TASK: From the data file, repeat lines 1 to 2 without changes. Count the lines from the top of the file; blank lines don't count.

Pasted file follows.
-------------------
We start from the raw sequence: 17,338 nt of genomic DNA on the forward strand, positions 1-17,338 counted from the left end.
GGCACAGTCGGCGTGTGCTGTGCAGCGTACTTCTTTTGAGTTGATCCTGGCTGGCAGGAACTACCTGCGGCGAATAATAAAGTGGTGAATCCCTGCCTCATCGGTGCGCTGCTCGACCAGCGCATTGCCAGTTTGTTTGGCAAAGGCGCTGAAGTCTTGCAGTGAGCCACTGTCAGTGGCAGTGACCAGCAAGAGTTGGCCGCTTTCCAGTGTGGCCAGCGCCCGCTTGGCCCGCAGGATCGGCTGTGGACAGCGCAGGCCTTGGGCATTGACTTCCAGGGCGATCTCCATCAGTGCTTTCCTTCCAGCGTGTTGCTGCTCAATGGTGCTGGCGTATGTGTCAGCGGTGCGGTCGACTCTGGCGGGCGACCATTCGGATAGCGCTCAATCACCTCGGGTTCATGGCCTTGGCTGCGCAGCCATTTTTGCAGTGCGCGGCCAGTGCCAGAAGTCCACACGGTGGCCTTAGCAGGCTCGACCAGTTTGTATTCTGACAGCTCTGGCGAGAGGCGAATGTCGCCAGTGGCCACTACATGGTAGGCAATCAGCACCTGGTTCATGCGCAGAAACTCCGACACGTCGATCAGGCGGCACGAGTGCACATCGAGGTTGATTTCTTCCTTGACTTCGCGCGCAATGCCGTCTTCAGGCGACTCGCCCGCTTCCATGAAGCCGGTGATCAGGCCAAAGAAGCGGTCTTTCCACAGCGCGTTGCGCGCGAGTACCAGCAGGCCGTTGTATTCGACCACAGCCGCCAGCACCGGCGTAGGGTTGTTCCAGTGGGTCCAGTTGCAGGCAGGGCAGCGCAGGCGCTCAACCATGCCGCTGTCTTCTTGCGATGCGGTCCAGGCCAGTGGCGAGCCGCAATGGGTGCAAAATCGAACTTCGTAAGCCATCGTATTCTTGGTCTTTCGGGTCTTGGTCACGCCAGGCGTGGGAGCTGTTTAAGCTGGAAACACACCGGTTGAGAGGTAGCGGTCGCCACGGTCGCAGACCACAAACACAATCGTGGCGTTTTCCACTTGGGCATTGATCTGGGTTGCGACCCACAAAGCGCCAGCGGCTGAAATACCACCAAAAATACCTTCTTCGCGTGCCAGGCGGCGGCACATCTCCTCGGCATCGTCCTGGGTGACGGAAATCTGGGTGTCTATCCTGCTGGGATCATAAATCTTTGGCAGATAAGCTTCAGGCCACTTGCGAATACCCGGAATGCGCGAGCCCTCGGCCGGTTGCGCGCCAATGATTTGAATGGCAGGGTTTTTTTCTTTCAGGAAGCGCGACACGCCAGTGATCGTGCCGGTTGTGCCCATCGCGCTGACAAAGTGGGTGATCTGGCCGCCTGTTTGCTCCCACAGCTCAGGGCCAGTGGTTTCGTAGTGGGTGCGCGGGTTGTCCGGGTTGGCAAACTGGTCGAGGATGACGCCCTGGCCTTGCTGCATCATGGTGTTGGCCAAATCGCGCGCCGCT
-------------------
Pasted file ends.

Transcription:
We start from the raw sequence: 17,338 nt of genomic DNA on the forward strand, positions 1-17,338 counted from the left end.
GGCACAGTCGGCGTGTGCTGTGCAGCGTACTTCTTTTGAGTTGATCCTGGCTGGCAGGAACTACCTGCGGCGAATAATAAAGTGGTGAATCCCTGCCTCATCGGTGCGCTGCTCGACCAGCGCATTGCCAGTTTGTTTGGCAAAGGCGCTGAAGTCTTGCAGTGAGCCACTGTCAGTGGCAGTGACCAGCAAGAGTTGGCCGCTTTCCAGTGTGGCCAGCGCCCGCTTGGCCCGCAGGATCGGCTGTGGACAGCGCAGGCCTTGGGCATTGACTTCCAGGGCGATCTCCATCAGTGCTTTCCTTCCAGCGTGTTGCTGCTCAATGGTGCTGGCGTATGTGTCAGCGGTGCGGTCGACTCTGGCGGGCGACCATTCGGATAGCGCTCAATCACCTCGGGTTCATGGCCTTGGCTGCGCAGCCATTTTTGCAGTGCGCGGCCAGTGCCAGAAGTCCACACGGTGGCCTTAGCAGGCTCGACCAGTTTGTATTCTGACAGCTCTGGCGAGAGGCGAATGTCGCCAGTGGCCACTACATGGTAGGCAATCAGCACCTGGTTCATGCGCAGAAACTCCGACACGTCGATCAGGCGGCACGAGTGCACATCGAGGTTGATTTCTTCCTTGACTTCGCGCGCAATGCCGTCTTCAGGCGACTCGCCCGCTTCCATGAAGCCGGTGATCAGGCCAAAGAAGCGGTCTTTCCACAGCGCGTTGCGCGCGAGTACCAGCAGGCCGTTGTATTCGACCACAGCCGCCAGCACCGGCGTAGGGTTGTTCCAGTGGGTCCAGTTGCAGGCAGGGCAGCGCAGGCGCTCAACCATGCCGCTGTCTTCTTGCGATGCGGTCCAGGCCAGTGGCGAGCCGCAATGGGTGCAAAATCGAACTTCGTAAGCCATCGTATTCTTGGTCTTTCGGGTCTTGGTCACGCCAGGCGTGGGAGCTGTTTAAGCTGGAAACACACCGGTTGAGAGGTAGCGGTCGCCACGGTCGCAGACCACAAACACAATCGTGGCGTTTTCCACTTGGGCATTGATCTGGGTTGCGACCCACAAAGCGCCAGCGGCTGAAATACCACCAAAAATACCTTCTTCGCGTGCCAGGCGGCGGCACATCTCCTCGGCATCGTCCTGGGTGACGGAAATCTGGGTGTCTATCCTGCTGGGATCATAAATCTTTGGCAGATAAGCTTCAGGCCACTTGCGAATACCCGGAATGCGCGAGCCCTCGGCCGGTTGCGCGCCAATGATTTGAATGGCAGGGTTTTTTTCTTTCAGGAAGCGCGACACGCCAGTGATCGTGCCGGTTGTGCCCATCGCGCTGACAAAGTGGGTGATCTGGCCGCCTGTTTGCTCCCACAGCTCAGGGCCAGTGGTTTCGTAGTGGGTGCGCGGGTTGTCCGGGTTGGCAAACTGGTCGAGGATGACGCCCTGGCCTTGCTGCATCATGGTGTTGGCCAAATCGCGCGCCGCT